Bibi arranges color and shape as she constructs her composition with her painted papers.

Conor creates contrast through his uses of art elements in his composition.

Conor creates contrast through his uses of art elements in his composition.

Clara C.'s brightly colored papers POP on the black surface!

Clara C.'s brightly colored papers POP on the black surface!

Ian used space and color in unique ways in his still life.

Ian used space and color in unique ways in his still life.

Kevin's sketches come to life in his final piece.

Kevin's sketches come to life in his final piece.

Matthew S. celebrates the color red in his lively composition.

Matthew S. celebrates the color red in his lively composition.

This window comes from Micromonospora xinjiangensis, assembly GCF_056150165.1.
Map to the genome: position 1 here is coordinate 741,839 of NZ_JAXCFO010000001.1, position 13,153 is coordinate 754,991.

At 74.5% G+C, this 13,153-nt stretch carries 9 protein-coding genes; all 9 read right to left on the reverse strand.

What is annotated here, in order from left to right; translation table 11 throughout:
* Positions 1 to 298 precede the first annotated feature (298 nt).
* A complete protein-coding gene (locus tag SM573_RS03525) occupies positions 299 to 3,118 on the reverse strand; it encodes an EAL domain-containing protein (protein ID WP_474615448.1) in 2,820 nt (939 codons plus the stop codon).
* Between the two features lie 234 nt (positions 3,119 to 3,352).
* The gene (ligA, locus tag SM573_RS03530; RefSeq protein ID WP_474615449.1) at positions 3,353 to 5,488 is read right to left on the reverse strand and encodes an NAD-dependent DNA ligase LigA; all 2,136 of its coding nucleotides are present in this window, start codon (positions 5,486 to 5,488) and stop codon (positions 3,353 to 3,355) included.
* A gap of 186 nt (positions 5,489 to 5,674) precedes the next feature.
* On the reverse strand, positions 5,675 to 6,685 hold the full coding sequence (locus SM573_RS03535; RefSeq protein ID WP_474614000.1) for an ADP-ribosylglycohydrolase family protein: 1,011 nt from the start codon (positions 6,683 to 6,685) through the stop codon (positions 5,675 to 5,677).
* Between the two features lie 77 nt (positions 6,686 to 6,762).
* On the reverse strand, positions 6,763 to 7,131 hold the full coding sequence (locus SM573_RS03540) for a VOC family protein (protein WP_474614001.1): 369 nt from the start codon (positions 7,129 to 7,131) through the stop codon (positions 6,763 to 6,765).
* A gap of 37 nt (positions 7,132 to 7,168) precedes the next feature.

Camryn incorporates subtle detail into her lovely composition. 

Camryn incorporates subtle detail into her lovely composition. 

Our Imaginative Structures!

      After building, wrapping and painting, our structures were complete! They are on display in the lobby of the Steward Building. First, here are a few of the diverse pieces we studied:

Thomas Houseago's Moun Room - I stumbled upon this huge installation in a NYC gallery during my visit. He created this with many of the same materials we used in our art studio!

Thomas Houseago's Moun Room - I stumbled upon this huge installation in a NYC gallery during my visit. He created this with many of the same materials we used in our art studio!

One of Niki de St. Phalle's playful structures

One of Niki de St. Phalle's playful structures

Some of our Structures:

Taye's vibrant COLOR TOWER,  created with boxes, newspaper, tape and LOTS of plaster filled gauze.